BANGKOK, Dec 12 (Reuters) - Thailand's central bank warned on Wednesday that a protracted period of low interest rates could, on past experience, cause financial imbalances and said it would closely monitor credit growth, especially some types of household debt.
However, in minutes of its November policy committee meeting, it also said that although the outlook for the global economy had improved, substantial risks remained, so 'it was important to preserve policy space for such contingencies'.
The Bank of Thailand left its policy rate unchanged at 2.75 percent at a meeting on Nov. 28, taking a more optimistic view on the global economy than at the previous meeting on Oct. 17, when it surprisingly cut the rate by 25 basis points.
Overall, it said there was more risk to the growth outlook than to inflation because of global uncertainties.
'As such, an accommodative monetary policy stance was deemed necessary and appropriate to sustain ongoing economic expansion.'
However, it would need to monitor credit growth.
'If warranted, macroprudential measures could also be used along with the policy interest rate to ensure financial stability.'
It said private consumption and investment would be the main drivers of growth for now because of favourable household incomes, good employment prospects, strong consumer confidence and easy financial conditions, as seen in high credit growth.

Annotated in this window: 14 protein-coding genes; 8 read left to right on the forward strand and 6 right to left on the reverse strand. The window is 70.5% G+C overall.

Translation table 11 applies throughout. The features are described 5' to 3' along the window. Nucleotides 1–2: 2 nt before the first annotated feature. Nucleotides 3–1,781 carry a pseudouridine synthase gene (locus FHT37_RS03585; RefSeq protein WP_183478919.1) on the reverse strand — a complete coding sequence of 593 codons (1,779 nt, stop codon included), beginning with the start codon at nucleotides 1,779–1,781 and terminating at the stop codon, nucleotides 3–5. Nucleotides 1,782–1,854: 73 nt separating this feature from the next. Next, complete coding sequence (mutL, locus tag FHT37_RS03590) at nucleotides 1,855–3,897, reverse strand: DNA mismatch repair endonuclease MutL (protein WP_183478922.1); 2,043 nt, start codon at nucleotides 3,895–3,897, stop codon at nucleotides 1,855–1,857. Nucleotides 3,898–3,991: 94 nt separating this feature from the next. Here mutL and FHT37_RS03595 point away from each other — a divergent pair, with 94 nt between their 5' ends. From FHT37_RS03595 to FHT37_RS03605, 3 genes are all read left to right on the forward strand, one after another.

Due to that positive domestic outlook, it said GDP growth could be slightly higher than its previous forecast, without offering new figures. It has forecast 5.7 percent for this year and 4.6 percent for 2013.
It has forecast headline inflation of 3.0 percent for 2012 and 2.8 percent for 2013. It sees core inflation, which guides monetary policy, at 2.1 percent this year and 1.7 percent next year, easily inside its target range of 0.5 to 3.0 percent.
Broadly, the central bank took the view that the global economy was stabilising and even felt that the euro zone should be more stable next year 'as crisis resolution measures should become more concrete and the economies of core countries continued to hold up'.
Even though the euro zone debt crisis and U.S. fiscal problems remained a big risk, it thought exports could pick up in the first half of 2013 and that the export sector could again take over as the main driver of the Thai economy in the latter half of the year.
(Reporting by Alan Raybould; Editing by Simon Cameron-Moore & Kim Coghill) Keywords: THAILAND ECONOMY/MINUTES
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